Chapter 6: Physiology and Physiologists

1. What is Alexander’s opinion about the usefulness of studying anatomy and physiology vis-a-vis learning the principles of the Technique? What reasons or explanations does he give in support of his view?

2. How does Alexander claim that he is meeting the demands for proof in exactly the same way as an inventor or scientific engineer?

3. What is reasonable to contend, as an initial step, in the matter of orthodox scientific proof? How does Alexander’s technique meet the criterion of this step?

4. According to Alexander, what does the study of physiology imply? What does this serve to explain?

5. What leads to errors and misleading information in the field of physiology?

6. What does Alexander say his life work has dealt with?

7. Why does Alexander say that knowledge of the names or of particular functions of each muscle does not help us very much with regard to employing the principles of the Technique?

8. What does reaction mean in any attempt to discover what constitutes a “normal working of the postural mechanisms?” (p. 138)

9. What does Alexander posit as the reason for the failure of anatomy and physiology to discover the existence of a primary control of the organism?

10. Why according to Alexander do anatomists and physiologists not understand the normal working of the postural mechanism?

11. What are the results of separating the human organism into parts?

12. What might have happened if anatomists and physiologists had tried to gain a knowledge of the normal as well as the abnormal working of the postural mechanisms?

13. What, according to Alexander, can physiology not indicate?

14. When does the working of the complex mechanisms in the use of ourselves become complicated and give rise to difficulties?

15. What is the fundamental premise in any deduction on which physiologists should base the solving of their problems?

16. What is the important knowledge that cannot be gained any other way that physiologists could acquire once they gained the experience of employing the primary control and comprehended the nature of its influence upon use and functioning?

17. How do Alexander’s discovery’s correspond to Coghill’s findings?

18. What task still lay before Alexander after he had made his valuable findings?

19. Why is Alexander’s practice and theory not affected by the question as to whether or not reflexes are primary and integration of the “total pattern” secondary in behavior?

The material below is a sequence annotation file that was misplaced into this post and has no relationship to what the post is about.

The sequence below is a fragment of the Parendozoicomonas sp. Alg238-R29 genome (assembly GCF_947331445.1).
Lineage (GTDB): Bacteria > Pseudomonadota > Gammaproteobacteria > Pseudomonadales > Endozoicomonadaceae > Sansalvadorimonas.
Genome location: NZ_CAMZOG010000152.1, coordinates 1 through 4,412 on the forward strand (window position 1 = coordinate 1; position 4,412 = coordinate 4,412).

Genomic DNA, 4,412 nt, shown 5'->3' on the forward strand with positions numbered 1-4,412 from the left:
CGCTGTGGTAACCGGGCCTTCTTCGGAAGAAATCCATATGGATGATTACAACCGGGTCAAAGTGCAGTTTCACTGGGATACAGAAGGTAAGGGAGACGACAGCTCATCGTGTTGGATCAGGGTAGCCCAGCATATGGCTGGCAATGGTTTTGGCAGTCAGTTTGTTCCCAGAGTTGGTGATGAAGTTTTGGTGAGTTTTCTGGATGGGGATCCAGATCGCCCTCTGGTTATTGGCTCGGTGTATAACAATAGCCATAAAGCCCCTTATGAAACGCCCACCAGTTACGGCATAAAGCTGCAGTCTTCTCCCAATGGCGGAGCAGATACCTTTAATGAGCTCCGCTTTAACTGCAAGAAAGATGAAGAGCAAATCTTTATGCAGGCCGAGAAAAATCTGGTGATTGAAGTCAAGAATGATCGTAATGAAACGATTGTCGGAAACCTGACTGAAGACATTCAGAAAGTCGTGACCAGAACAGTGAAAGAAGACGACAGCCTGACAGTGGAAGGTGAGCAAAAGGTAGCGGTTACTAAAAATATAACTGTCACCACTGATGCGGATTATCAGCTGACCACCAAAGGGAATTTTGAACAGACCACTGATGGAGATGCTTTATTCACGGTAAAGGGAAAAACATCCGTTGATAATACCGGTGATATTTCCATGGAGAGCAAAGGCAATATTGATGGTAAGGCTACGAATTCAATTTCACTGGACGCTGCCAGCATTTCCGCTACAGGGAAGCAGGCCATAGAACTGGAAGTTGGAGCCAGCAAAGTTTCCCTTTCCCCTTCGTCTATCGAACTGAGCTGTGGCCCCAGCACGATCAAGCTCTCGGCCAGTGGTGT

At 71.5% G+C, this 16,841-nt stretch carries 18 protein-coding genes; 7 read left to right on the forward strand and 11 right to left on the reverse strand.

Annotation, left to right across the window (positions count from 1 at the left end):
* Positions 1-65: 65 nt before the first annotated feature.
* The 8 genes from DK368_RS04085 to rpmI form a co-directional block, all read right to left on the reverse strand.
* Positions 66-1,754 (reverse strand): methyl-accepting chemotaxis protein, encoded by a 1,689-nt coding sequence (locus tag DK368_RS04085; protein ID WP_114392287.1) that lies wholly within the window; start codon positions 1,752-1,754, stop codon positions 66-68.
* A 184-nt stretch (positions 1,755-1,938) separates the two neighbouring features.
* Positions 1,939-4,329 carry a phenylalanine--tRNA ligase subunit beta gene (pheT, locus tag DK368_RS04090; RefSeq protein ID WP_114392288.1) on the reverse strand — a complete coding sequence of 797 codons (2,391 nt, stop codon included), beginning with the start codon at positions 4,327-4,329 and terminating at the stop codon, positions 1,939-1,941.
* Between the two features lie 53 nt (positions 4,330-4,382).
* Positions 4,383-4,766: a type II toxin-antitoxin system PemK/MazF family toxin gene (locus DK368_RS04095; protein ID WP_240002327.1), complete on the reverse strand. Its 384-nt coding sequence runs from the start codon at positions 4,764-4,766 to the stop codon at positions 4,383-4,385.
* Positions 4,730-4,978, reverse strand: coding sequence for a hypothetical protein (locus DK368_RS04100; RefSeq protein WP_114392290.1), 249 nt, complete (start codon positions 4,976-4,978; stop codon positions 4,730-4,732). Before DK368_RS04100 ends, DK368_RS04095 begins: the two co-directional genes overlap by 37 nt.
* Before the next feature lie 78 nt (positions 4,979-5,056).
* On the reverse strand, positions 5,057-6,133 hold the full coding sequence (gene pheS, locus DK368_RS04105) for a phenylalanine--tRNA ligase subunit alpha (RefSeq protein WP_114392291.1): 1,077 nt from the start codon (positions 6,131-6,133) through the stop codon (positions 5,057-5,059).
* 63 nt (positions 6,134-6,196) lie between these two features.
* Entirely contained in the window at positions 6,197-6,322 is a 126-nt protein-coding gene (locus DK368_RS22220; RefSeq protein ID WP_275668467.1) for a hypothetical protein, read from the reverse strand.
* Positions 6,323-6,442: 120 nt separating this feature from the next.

20. Why can any attempt to restore right functioning specifically by direct means be only palliative?

Thought Questions

1. Alexander does not give high marks to anatomists and physiologists in this chapter, and does not feel that a study of anatomy would be of much help in his study of how to improve his own use and that of others. Do you agree or disagree with Alexander’s assessment? Is a study of anatomy helpful to a teacher of the Alexander Technique? If it is helpful to teachers, why would it not be helpful to students? What level of anatomical or physiological knowledge is necessary for a thorough understanding of the Technique? If we can equate anatomy with our structure (bones, muscles, etc.), and if “use” is how we “think” or direct ourselves in movement, i.e., direct our structure, might it not make sense to say that we need to know more about how we “think” than about how we are put together? How much does what we believe about how we are put together influence how we direct ourselves in movement? How did we come to the beliefs we hold about how we are structured? Can a study of anatomy and physiology help us change our beliefs about how we are put together, or do we also need the experience of directing ourselves in a new way, which would create a new sensory experience, to change our anatomical beliefs?

2. Alexander takes anatomists and physiologists to task for separating the human organism into parts. Why do they do so? Is there a way of studying parts in a whole context and if so what is it?

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